‘We think those changes have actually been an opportunity for us to further differentiate and further strengthen our thesis that the New Relic  way is really the most logical way to address this,” he told my colleague Ron Miller last month. As Ron wrote, Cirne’s take is that New Relic has always been centered on the code, as opposed to the infrastructure where it’s delivered, and that has helped it make adjustments as the delivery mechanisms have changed.

New Relic already provides monitoring for Kubernetes, Google Kubernetes Engine (GKE), Amazon Elastic Container Service for Kubernetes (EKS), Microsoft Azure Kubernetes Service (AKS), and RedHat Openshift, and the idea is that CoScale will help it ramp up across that range, while also adding Docker and OpenShift to the mix, as well as offering new services down the line to serve the DevOps community.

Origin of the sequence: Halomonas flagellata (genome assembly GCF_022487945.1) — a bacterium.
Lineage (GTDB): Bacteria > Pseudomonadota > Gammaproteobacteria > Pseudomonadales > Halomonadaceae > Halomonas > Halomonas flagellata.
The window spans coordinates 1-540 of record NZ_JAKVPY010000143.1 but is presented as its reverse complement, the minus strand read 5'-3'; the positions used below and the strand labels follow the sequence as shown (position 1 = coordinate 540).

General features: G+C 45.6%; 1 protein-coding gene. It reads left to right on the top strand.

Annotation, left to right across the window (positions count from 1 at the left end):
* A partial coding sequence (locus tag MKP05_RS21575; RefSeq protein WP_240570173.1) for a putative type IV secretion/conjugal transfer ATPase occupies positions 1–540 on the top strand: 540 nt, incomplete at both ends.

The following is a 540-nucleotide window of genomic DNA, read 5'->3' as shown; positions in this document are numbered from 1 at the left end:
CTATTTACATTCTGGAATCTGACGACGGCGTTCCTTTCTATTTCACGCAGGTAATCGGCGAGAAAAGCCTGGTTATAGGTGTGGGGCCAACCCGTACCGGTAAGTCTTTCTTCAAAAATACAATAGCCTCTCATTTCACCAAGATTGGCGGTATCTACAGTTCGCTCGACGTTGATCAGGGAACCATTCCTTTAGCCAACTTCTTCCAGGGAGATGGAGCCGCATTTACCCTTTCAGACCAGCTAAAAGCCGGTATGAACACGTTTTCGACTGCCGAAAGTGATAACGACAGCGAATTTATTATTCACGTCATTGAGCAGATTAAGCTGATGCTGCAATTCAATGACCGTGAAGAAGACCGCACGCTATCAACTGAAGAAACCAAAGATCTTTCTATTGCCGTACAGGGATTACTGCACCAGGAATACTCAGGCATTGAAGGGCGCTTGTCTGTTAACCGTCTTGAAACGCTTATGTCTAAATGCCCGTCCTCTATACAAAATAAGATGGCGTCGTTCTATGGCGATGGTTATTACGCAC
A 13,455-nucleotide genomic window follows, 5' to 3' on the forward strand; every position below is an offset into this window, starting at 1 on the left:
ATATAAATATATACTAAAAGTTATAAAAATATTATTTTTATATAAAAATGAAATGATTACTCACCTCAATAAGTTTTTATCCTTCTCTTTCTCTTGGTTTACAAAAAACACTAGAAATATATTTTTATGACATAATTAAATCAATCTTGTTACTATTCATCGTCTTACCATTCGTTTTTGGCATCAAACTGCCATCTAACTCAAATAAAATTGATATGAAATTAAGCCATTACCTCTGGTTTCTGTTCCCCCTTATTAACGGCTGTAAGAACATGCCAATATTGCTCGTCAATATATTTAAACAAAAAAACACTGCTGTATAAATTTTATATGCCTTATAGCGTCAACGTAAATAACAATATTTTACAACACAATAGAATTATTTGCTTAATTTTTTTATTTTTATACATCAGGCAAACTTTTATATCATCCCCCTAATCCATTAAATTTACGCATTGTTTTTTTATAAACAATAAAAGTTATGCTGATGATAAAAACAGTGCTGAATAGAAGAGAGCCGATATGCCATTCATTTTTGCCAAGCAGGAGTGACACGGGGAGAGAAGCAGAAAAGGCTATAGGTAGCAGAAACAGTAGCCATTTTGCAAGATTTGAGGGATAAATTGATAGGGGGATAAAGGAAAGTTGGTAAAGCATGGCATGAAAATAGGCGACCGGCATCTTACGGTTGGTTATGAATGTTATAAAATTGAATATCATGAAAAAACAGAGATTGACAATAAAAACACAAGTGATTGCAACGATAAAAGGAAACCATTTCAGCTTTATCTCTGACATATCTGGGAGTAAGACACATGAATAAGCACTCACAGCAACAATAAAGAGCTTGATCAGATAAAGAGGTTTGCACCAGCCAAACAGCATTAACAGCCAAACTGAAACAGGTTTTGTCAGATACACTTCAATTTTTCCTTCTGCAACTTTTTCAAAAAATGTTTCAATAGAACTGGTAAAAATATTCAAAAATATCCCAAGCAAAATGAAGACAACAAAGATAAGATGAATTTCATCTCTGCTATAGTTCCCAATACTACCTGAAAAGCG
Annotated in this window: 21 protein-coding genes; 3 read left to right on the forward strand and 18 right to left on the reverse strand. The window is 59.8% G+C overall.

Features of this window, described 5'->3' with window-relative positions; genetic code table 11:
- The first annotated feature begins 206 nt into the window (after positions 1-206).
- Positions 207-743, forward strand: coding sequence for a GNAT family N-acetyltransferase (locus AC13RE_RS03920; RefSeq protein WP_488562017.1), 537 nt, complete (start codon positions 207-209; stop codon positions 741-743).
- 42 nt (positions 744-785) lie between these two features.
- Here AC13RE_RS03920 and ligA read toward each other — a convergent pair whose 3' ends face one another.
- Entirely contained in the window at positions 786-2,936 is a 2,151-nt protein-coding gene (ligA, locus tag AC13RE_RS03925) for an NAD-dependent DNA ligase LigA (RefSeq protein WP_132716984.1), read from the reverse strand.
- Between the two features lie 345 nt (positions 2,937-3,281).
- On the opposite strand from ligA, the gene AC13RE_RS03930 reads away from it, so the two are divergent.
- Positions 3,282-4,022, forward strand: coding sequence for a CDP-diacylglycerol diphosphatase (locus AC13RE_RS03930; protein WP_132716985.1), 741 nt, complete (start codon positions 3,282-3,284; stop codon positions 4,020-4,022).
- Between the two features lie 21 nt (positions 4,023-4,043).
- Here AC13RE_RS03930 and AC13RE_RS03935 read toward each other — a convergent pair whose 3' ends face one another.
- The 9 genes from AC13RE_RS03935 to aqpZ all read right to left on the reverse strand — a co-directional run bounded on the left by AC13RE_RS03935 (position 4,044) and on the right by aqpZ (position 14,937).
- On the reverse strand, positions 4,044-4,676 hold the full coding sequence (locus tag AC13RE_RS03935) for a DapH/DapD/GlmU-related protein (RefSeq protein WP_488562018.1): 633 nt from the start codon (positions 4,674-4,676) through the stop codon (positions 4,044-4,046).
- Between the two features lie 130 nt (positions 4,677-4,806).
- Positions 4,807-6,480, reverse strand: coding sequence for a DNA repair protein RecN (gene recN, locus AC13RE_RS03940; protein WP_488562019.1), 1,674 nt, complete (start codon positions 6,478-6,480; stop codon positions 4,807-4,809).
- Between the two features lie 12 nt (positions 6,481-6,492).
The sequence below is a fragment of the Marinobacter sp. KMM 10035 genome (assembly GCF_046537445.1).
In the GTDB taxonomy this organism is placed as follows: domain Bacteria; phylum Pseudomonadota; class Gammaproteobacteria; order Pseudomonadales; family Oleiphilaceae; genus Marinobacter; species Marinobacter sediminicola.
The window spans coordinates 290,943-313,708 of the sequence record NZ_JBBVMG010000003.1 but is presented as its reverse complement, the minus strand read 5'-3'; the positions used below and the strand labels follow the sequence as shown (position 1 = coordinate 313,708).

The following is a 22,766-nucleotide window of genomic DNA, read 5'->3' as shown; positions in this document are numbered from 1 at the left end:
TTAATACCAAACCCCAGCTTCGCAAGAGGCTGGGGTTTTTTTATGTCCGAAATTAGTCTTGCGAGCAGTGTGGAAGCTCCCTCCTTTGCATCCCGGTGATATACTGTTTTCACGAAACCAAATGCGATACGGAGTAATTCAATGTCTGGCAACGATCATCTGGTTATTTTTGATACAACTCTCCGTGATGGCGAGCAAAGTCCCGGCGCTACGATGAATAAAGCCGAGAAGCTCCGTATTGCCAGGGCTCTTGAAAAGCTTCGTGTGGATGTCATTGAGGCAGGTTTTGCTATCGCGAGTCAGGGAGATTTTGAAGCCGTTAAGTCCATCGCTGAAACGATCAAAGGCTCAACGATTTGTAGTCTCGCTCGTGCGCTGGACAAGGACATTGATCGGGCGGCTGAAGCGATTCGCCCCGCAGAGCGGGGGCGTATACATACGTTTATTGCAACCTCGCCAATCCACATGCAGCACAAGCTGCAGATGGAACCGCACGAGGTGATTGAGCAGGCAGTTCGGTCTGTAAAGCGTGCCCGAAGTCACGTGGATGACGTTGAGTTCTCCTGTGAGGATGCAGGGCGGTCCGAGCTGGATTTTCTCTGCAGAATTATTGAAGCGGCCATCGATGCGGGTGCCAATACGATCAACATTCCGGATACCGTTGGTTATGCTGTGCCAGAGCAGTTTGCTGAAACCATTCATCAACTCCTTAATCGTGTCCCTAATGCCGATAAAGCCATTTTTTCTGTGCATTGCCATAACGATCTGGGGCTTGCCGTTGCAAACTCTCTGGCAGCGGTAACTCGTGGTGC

“The visions of New Relic and CoScale are remarkably well aligned, so our team is excited that we get to join New Relic and continue on our journey of helping companies innovate faster by providing them visibility into the performance of their modern architectures,” said CoScale CEO Stijn Polfliet, in a statement. “[Co-founder] Fred [Ryckbosch] and I feel like this is such an exciting space and time to be in this market, and we’re thrilled to be teaming up with the amazing team at New Relic, the leader in monitoring modern applications and infrastructure.”

Oct
11
2018
--

Zuora partners with Amazon Pay to expand subscription billing options

Zuora, the SaaS company helping organizations manage payments for subscription businesses, announced today that it had been selected as a Premier Partner in the Amazon Pay Global Partner Program. 

The “Premier Partner” distinction means businesses using Zuora’s billing platform can now easily integrate Amazon’s digital payment system as an option during checkout or recurring payment processes.